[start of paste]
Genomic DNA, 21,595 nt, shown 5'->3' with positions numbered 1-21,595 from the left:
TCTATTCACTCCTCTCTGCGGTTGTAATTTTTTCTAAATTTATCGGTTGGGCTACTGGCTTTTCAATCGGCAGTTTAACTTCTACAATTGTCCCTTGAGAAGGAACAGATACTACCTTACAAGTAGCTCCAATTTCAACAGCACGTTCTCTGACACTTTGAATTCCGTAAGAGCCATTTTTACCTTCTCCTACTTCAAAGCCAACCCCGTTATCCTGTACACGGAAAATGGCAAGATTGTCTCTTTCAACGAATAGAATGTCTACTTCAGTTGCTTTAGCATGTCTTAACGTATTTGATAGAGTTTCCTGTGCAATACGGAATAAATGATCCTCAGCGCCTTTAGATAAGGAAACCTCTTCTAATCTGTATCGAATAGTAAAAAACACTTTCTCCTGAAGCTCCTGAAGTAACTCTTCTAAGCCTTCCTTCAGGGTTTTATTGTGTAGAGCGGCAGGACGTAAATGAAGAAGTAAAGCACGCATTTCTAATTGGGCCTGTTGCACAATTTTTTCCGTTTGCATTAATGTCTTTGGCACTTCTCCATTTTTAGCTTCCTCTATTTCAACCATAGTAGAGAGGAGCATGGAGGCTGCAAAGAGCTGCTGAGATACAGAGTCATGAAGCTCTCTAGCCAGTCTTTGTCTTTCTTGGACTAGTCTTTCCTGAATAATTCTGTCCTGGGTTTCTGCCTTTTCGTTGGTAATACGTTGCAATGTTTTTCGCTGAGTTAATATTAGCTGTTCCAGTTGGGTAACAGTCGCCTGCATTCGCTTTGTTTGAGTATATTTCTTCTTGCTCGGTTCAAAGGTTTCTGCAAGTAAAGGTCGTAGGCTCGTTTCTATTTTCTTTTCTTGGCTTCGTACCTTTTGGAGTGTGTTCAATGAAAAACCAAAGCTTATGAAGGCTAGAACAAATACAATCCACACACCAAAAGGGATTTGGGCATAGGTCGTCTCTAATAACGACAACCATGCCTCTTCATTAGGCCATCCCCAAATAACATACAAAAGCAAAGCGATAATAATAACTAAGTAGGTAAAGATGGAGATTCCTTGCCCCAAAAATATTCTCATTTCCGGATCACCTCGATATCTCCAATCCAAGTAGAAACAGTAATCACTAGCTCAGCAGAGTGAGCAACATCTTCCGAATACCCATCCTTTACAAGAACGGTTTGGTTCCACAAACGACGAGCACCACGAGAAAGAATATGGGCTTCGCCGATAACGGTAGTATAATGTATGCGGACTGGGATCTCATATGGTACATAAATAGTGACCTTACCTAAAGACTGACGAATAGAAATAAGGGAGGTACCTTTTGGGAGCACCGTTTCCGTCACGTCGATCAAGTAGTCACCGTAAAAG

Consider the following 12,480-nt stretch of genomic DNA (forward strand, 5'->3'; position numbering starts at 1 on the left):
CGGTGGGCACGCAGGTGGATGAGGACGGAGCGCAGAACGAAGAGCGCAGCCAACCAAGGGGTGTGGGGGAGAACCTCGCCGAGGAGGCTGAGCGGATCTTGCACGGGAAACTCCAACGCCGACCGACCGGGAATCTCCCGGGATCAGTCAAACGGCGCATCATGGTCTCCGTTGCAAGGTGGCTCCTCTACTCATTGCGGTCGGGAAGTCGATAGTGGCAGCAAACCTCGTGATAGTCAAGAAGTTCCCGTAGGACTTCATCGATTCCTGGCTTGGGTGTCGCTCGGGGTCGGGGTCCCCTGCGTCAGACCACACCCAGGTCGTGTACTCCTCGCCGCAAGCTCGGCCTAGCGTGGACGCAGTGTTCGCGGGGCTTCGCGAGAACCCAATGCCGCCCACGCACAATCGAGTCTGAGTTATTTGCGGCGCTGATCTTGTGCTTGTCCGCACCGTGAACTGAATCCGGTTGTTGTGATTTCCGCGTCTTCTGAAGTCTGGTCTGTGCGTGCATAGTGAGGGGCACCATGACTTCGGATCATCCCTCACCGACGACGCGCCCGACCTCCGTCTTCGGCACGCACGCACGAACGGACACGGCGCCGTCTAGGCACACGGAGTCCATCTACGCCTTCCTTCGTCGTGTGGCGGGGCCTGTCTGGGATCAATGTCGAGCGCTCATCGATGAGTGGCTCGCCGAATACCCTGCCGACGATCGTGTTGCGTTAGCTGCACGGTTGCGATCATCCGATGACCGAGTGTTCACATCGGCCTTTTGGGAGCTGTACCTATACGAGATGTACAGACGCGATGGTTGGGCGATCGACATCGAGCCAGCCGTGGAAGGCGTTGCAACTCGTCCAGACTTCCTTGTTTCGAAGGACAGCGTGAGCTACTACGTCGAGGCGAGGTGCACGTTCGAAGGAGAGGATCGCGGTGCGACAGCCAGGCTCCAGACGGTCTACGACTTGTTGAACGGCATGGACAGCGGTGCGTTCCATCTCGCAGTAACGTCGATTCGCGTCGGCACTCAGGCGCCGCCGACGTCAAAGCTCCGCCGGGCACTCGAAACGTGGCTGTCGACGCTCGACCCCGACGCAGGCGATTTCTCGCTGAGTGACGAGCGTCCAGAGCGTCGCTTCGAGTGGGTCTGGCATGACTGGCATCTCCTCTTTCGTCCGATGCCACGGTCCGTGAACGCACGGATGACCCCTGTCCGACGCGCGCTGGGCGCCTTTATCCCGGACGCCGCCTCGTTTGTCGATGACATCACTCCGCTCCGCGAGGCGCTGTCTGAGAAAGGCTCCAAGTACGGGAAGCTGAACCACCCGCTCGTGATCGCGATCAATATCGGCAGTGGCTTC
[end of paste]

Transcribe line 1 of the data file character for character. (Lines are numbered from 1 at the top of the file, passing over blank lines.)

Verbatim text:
Genomic DNA, 21,595 nt, shown 5'->3' with positions numbered 1-21,595 from the left: